Authors: Michael Jecks
Tags: #Historical, #Deckare
Belladonna at Belstone
A Winter Horarium
Programme of offices to be held during winter months taken from Archbishop Lanfranc’s schedule for the Benedictines of Canterbury. The times given are estimates only, for a small convent like St Mary’s would have had no accurate clocks.
At about 2.30 a.m. the nuns would all be roused from sleep and called to attend the choir of the church. Here they would sing psalms and offer prayers until the first of the services, the
after which the nuns would continue with
which would be followed by
Once Prime was over the nuns would go out and sit in the cloister, reading until about 8.00 a.m. when they would all return to their dorter, or bedchamber. Here they would change their shoes, then go to the laver, where they would wash in preparation for the next service.
was followed by
after which the nuns would all go to their chapterhouse for their daily meeting. At this any admissions of failings or accusations of lapses could be brought up, and apologies or penances offered or imposed.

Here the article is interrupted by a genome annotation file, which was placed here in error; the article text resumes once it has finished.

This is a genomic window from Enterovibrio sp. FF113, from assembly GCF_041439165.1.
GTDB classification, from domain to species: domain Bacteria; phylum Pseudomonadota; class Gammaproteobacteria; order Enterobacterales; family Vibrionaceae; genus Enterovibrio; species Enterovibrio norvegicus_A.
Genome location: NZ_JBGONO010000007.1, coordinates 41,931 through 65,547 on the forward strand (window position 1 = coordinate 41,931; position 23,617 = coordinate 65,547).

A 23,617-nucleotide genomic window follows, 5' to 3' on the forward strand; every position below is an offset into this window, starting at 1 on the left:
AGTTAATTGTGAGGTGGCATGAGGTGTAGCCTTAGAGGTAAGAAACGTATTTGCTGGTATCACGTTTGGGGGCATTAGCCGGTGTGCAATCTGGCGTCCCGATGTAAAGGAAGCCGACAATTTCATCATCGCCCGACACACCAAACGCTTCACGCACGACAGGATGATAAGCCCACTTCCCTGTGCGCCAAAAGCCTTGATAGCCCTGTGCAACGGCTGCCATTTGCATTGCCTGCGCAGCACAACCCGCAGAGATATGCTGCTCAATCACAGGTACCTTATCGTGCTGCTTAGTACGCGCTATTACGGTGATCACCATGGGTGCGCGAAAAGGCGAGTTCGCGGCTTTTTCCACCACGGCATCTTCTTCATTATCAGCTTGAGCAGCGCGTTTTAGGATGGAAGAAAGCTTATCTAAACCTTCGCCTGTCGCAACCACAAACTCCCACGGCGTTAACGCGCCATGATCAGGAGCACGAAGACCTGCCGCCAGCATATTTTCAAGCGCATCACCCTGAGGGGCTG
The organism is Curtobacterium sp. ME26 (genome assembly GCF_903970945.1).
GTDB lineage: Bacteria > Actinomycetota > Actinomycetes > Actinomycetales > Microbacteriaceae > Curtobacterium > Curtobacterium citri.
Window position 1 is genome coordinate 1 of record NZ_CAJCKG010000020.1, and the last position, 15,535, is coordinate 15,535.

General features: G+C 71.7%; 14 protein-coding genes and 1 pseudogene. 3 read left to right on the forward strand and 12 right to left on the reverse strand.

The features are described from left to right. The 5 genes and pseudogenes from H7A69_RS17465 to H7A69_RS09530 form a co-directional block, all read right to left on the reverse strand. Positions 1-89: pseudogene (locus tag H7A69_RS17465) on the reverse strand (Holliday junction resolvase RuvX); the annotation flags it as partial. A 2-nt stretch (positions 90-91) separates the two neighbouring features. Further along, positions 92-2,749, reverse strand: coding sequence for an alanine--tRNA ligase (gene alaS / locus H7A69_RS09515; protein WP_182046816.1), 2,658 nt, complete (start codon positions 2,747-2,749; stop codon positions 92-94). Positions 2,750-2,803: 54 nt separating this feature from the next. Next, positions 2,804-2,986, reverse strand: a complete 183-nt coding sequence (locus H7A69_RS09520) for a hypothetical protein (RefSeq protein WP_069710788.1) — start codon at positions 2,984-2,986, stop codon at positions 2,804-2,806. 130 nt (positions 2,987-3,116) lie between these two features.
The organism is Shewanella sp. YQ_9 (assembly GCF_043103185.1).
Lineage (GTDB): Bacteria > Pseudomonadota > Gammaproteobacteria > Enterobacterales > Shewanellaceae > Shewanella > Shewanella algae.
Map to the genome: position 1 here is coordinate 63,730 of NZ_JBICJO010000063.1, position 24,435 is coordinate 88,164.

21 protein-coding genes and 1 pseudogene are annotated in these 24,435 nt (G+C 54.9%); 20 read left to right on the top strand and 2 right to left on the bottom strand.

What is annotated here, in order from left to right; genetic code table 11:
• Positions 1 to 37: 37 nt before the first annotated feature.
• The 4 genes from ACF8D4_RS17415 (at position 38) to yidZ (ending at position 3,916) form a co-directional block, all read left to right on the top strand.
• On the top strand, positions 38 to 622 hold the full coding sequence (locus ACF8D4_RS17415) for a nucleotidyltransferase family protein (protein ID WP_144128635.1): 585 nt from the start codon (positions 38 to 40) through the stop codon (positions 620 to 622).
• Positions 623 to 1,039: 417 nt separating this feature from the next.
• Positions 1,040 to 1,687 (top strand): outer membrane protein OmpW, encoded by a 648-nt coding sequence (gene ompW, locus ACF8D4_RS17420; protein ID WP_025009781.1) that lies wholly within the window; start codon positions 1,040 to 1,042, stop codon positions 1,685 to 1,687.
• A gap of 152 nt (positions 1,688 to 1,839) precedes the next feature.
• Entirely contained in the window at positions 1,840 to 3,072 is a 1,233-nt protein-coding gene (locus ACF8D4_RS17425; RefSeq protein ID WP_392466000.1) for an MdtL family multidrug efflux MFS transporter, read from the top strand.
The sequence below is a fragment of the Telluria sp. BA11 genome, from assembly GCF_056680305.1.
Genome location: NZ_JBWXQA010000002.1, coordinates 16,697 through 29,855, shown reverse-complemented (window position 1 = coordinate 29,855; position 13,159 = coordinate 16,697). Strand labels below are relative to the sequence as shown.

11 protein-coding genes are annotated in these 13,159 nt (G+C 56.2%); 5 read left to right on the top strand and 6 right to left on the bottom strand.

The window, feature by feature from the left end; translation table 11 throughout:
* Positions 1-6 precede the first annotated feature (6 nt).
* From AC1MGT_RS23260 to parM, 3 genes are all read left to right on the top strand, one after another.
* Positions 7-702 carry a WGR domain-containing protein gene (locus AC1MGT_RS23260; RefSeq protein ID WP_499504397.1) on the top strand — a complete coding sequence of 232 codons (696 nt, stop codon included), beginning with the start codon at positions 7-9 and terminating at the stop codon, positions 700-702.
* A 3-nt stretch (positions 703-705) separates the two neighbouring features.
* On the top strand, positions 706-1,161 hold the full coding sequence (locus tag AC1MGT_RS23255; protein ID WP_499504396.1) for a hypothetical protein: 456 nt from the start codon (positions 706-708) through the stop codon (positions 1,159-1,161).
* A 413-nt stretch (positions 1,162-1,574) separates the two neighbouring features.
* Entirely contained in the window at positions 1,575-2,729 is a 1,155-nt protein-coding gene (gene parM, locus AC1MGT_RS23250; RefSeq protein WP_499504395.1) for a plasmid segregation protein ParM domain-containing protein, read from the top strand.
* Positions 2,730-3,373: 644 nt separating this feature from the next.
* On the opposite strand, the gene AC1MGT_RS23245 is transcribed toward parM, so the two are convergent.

Once the daily chapter had concluded, the nuns would spend their time either working or reading until noon. Then they would all go back to the church.
Sext, High Mass
were all celebrated, and at last the nuns could go to the frater for their only full meal of the day. This was followed by more work or studying until about 5 p.m., at which they would return for
in the church.
Vespers was the last ceremony of the active day, and afterwards the choir would change into their night slippers and go to the frater to drink. In the medieval age people depended upon a diet which included much ale or wine, because the solid diet did not provide enough essential vitamins or protein.
Finally the nuns would troop back to church to listen to a reading, and then would hear the last service:
After this, at between 6.30 and 7 p.m., the nuns should have gone to the dorter to sleep.
From the records, it seems clear that many did not.
The village of Belstone sits high on the moors overlooking the deep valley that separates it from Cosdon, the massive hill that is visible from almost anywhere in northern Devon. I have known the area for years, for my brother and I visit it each New Year’s Day, and walk with wives and families down south to the moors.